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To Senator Richard Russell of Georgia, the Civil Rights Act of 1963 means "the beginning of the end of Constitutional government." To Senator Hubert Humphrey of Minnesota, the Act represents "both our finest hour and our only chance." To the casually interested citizen, however, the Act is fifty-five pages of abstruse legalisms and absurd definitions ("'Employee' means an individual employed by an employer"). Outside the Congress, this proposal, like most great issues, is more intensely debated than studied. Careful study might change no one's mind, but it would make for a more interesting and erudite debate.
The Act came to the Senate from the House, which received it from the Judiciary Committee, which constructed it by fusing President Kennedy's moderate bill with the more ambitious ideas of Congressmen Kastenmeier, Celler, and McCulloch. It consists of eleven Titles, treating voting, education, accomodations, and employment. Titles II and VII have aroused the most controversy, but advocates and opponents agree that few of the Titles can be called minor. The most important Titles are:
Title I--Voting Rights: Extending and amending the Act of 1960, this section attempts to end discrimination in voter registration for Federal elections. It declares that no person may be disqualified from voting simply for making inconsequential errors or omissions on his application for registration. All literacy tests must be in writing, unless the applicant prefers an oral examination, and a copy of test must be furnished the applicant upon request. Furthermore, if the applicant has completed the sixth grade, it must be "presumed" that he is literate.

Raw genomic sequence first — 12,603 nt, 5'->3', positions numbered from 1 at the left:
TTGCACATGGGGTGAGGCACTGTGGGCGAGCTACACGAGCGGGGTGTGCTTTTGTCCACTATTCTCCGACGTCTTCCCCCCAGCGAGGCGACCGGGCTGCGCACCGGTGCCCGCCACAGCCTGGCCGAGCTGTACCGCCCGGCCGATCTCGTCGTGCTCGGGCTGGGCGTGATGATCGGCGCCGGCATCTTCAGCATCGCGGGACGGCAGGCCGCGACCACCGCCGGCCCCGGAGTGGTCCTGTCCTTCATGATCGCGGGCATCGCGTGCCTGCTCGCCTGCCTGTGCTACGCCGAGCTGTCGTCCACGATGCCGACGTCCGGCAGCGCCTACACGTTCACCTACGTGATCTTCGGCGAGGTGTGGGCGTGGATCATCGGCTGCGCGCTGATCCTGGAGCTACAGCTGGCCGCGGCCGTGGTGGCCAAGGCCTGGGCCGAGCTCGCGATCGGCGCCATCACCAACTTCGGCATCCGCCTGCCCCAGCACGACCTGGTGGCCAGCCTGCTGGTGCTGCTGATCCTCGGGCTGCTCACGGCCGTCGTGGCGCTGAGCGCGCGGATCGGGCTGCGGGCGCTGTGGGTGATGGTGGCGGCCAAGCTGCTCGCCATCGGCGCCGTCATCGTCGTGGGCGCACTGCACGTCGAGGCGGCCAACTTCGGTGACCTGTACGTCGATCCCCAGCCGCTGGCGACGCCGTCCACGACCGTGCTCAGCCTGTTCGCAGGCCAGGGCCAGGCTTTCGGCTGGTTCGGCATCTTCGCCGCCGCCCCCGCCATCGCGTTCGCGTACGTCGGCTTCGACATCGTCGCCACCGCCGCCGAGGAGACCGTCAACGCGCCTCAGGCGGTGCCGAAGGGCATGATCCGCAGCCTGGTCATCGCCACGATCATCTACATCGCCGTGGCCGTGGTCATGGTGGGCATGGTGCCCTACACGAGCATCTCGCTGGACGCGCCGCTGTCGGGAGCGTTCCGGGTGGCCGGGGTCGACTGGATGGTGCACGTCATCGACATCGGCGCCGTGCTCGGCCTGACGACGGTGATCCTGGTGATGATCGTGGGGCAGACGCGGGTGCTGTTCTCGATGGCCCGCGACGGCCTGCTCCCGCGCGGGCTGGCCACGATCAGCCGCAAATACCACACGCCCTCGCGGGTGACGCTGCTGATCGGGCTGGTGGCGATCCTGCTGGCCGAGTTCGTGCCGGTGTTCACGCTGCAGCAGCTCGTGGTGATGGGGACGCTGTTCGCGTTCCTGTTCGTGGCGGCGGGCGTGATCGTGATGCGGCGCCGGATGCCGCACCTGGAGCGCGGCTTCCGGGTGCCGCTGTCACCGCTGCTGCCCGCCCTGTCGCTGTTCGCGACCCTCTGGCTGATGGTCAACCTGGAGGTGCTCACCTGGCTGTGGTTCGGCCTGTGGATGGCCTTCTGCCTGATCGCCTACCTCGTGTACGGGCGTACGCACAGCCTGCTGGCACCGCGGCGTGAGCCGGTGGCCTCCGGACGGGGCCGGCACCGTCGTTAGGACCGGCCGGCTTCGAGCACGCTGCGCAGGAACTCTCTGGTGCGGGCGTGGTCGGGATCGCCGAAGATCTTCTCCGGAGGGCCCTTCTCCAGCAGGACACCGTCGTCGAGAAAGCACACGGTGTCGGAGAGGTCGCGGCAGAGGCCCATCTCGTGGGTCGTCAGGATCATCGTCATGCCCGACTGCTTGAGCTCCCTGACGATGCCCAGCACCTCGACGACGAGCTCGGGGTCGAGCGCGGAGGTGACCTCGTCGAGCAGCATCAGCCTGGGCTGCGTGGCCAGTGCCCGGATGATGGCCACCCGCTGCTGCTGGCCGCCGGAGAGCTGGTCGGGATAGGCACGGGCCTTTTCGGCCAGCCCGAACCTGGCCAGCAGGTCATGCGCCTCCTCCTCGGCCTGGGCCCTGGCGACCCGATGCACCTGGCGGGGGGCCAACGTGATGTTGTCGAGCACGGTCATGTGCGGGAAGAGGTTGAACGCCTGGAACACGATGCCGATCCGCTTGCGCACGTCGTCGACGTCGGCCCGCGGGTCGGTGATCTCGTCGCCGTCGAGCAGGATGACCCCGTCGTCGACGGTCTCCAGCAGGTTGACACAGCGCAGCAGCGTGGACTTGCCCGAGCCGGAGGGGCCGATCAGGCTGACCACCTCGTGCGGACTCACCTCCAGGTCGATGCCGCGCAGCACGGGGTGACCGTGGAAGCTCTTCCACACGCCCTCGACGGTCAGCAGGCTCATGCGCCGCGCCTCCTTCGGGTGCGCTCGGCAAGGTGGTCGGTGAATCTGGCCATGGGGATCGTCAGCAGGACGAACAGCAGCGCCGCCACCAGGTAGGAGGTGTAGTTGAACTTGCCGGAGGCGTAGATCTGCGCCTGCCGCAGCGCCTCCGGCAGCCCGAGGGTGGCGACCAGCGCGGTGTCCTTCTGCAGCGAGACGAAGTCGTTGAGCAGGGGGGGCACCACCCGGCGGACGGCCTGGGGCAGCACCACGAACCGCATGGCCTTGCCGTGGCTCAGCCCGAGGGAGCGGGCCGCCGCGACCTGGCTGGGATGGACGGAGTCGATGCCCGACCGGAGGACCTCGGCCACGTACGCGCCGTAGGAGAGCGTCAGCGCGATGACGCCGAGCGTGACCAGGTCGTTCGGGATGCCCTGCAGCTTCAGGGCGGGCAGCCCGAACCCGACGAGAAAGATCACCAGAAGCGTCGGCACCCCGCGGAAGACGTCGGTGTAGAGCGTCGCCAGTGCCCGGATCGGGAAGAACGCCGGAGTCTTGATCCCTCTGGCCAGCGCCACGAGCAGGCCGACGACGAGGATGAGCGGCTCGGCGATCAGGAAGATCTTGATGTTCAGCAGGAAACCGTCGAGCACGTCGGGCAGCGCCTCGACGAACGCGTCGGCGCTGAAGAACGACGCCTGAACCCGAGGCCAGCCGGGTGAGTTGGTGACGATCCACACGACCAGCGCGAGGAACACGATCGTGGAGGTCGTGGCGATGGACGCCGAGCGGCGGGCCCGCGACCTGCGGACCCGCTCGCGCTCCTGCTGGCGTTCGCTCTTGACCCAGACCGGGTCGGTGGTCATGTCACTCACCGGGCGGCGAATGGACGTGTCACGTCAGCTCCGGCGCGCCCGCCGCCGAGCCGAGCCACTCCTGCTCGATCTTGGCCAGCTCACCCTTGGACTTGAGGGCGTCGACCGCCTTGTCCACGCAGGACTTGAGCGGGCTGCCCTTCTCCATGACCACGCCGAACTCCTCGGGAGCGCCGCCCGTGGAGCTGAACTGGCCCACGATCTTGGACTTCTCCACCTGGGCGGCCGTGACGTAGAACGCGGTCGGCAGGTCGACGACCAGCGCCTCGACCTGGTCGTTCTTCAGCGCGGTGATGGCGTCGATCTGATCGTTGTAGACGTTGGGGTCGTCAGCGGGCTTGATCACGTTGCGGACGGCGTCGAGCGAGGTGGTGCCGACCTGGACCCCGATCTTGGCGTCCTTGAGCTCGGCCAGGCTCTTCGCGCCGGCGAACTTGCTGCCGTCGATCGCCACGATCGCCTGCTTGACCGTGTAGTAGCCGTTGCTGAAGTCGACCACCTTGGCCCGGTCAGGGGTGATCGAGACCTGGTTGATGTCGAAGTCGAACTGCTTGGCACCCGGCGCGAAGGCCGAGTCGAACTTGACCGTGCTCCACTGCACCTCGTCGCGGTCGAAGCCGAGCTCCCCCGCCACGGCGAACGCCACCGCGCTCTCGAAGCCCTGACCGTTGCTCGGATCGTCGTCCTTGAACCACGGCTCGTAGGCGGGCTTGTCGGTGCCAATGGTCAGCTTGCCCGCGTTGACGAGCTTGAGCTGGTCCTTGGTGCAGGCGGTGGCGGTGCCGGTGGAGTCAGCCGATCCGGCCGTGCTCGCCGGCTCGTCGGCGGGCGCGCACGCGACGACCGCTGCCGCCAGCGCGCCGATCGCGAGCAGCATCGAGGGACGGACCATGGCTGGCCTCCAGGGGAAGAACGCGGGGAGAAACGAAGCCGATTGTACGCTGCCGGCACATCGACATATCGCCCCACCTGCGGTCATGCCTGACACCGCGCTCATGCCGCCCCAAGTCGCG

Besides establishing new standards, this Title prescribes strict procedures for courts which handle voting cases. The 1960 Act directed U.S. District Judges to appoint voting referees to registration centers where discrimination could be proved. Unfortunately, most District Judges in the South are segregationists, and voting cases have been delayed for as long as two years without action. The present Act provides the victim of discrimination a three-judge court, to be named by the Chief Judge of the Circuit, Since much of the South falls within the Fifth Circuit, presided over by integrationist Judge Tattle, this provision would greatly speed Negro registration.
Title II--Public Accommodations: The most hotly disputed portion of the Act, this Title would open to the Negro many businesses catering to the public. Specifically included are restaurants, theaters, motels and hotels. Excluded are rooming houses which the owner occupies and which contain less than five rentable rooms; "bona fide private clubs" also go untouched. The Act designates two criteria for determining which establishments are involved. First, the Title invokes the interstate commerce clause of the Constitution to cover any business which either serves interstate travelers or sells a "subtantial" amount of produce which has previously crossed state lines.